Ryan Kowalchuk is a very committed car guy because he sees the value in a wholesome world like the old car hobby.

He’s a regular at many local car shows and he likes to travel with his family.

A few years ago he decided he’d like to hang out with his father a little more.

That idea took root in the form of a question Ryan asked his father, “If I bought you an old car would you go to car shows?’. Needless to say, this was almost a rhetorical question because father and son knew the answer.

The next question was simpler-what kind of car did Dad want?

The answer came in the form of a 1971 Charger 500. Ryan explained,” I think it was a South Carolina car but I bought it locally.It was really well looked after and the price was right.it was a pretty tame highway car with a 2:76 rear end”.


Ryan’s father loved his vintage Mopar entry into the old car hobby and he embraced the lifestyle right away, “He went to all the shows because he loved driving this car. We’d take the slow lane in a convoy to the shows and have a great time when we got there.He didn’t like big shows, he liked small town shows”.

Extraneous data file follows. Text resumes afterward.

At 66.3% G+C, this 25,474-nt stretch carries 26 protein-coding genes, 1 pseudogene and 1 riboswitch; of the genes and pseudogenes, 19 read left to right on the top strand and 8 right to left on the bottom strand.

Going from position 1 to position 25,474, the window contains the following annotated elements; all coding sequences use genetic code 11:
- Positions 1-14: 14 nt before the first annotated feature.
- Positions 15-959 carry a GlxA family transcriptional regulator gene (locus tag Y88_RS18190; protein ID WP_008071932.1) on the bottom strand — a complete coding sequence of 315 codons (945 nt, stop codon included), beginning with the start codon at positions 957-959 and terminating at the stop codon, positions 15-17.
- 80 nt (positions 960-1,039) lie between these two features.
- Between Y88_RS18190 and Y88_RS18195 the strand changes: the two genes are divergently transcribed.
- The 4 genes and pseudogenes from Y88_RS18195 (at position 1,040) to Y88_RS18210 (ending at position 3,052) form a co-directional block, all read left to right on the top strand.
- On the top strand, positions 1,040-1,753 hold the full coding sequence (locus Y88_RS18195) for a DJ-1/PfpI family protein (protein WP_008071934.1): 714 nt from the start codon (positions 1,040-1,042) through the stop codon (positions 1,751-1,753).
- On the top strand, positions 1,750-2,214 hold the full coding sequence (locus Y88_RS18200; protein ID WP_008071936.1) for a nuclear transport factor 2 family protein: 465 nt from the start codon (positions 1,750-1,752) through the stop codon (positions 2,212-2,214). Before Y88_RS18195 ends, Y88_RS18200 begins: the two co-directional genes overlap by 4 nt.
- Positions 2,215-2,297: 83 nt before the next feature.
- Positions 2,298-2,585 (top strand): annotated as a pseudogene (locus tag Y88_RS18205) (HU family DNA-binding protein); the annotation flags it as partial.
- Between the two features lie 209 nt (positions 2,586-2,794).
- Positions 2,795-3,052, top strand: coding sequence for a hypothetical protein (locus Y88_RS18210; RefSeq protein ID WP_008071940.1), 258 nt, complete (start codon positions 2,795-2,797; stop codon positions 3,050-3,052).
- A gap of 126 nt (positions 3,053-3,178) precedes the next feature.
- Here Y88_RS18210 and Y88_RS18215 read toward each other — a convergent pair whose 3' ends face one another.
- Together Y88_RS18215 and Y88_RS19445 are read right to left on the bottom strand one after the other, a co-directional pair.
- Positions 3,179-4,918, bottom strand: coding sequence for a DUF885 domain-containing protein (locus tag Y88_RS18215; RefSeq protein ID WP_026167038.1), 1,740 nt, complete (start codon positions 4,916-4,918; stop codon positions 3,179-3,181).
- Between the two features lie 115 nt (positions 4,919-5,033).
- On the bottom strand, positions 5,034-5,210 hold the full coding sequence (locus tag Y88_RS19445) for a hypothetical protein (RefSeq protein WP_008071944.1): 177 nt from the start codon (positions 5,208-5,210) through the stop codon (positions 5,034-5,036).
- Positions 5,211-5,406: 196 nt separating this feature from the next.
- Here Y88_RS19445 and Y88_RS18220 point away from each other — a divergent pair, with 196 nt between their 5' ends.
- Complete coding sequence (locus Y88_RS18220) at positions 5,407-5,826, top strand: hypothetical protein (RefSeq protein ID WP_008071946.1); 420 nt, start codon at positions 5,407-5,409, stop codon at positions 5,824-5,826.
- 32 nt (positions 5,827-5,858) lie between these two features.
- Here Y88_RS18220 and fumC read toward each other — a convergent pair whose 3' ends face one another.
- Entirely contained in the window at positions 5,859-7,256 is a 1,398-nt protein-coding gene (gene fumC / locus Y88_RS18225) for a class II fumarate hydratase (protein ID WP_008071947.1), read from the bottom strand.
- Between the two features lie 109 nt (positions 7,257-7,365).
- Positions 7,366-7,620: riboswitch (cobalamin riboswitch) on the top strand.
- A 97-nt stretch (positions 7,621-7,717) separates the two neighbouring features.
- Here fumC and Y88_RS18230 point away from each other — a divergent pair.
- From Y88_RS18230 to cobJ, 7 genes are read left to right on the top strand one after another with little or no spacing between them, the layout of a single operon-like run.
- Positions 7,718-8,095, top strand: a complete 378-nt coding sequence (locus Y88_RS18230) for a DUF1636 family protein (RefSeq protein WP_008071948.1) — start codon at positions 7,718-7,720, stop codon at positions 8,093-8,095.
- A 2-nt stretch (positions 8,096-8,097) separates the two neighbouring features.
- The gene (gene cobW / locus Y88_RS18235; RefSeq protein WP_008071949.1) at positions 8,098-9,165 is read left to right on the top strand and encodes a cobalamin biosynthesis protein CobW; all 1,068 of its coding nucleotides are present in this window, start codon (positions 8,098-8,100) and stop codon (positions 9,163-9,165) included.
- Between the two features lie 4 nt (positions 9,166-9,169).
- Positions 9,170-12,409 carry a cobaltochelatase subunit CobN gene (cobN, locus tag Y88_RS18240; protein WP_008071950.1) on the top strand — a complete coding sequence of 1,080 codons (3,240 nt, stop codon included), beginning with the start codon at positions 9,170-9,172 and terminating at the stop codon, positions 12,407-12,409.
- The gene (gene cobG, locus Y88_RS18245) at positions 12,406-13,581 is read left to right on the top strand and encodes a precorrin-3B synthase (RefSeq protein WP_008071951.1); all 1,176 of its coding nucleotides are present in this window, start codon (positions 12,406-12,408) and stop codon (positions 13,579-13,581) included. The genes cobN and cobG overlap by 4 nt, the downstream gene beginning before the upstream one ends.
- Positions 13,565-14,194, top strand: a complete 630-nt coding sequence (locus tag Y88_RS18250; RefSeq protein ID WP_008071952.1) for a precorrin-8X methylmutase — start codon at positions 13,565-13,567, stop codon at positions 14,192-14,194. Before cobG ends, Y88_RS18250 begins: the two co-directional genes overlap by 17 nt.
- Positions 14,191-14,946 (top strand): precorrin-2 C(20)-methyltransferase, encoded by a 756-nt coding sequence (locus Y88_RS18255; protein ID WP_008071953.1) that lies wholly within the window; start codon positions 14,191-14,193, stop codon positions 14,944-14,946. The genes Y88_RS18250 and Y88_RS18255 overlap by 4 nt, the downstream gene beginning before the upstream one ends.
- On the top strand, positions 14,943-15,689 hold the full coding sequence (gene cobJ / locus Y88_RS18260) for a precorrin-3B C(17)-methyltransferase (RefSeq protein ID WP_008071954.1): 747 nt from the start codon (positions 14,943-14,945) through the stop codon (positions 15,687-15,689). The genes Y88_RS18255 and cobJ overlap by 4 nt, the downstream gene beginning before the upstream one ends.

Clearly, his father learned another thing about old iron as Ryan recalled, “He loved the attention he got with this Charger, the waves and the thumbs up. He really enjoyed that part of the experience”.

Old cars never quit teaching lessons and Ryan’s father learned some things about the Charger the old-fashioned way, “He was never a mechanic but after awhile he started to learn a few things about the car because he had to”.


The old Charger has been remarkable trouble-free as Ryan recalled, “It’s got a new carb and there was a minor issue with a heater control valve but it’s been great”.


Unfortunately, Ryan’s father passed away in 2008 but Ryan is pretty philosophical about the turn of events, “I made the decision to keep this one. He got five years out of it and he truly enjoyed the experience, he saw a lot of shows and he had a lot of fun with the Charger”.

The game plan for the car was simple and it was successful as Ryan explained, “It was one of those bonding things and it sure worked”.

Most owners refer to  themselves as mere caretakers of their old rides and many of them have a defined succession plan. Ryan explained his, “My three-year-old is a born car guy, he looks under the hood and he even knows the Dodge Ram symbol. He has since he was two. He’s going to get this car when he’s old enough to drive”.


Ryan isn’t putting the ’71 Charger in hibernation until then, “We still go to shows and now my Mom drives the Charger to them. It doesn’t sit around “.

Many family bonds have been built or strengthened because of an old car or truck and this Charger 500 is a classic example of this concept.


There’s little doubt that Ryan would have loved to see his father in his rear view mirror for many more years to come but he will see the next generation behind the wheel of his grandfather’s 1971 Dodge Charger.

The bonding will continue.

Jerry Sutherland

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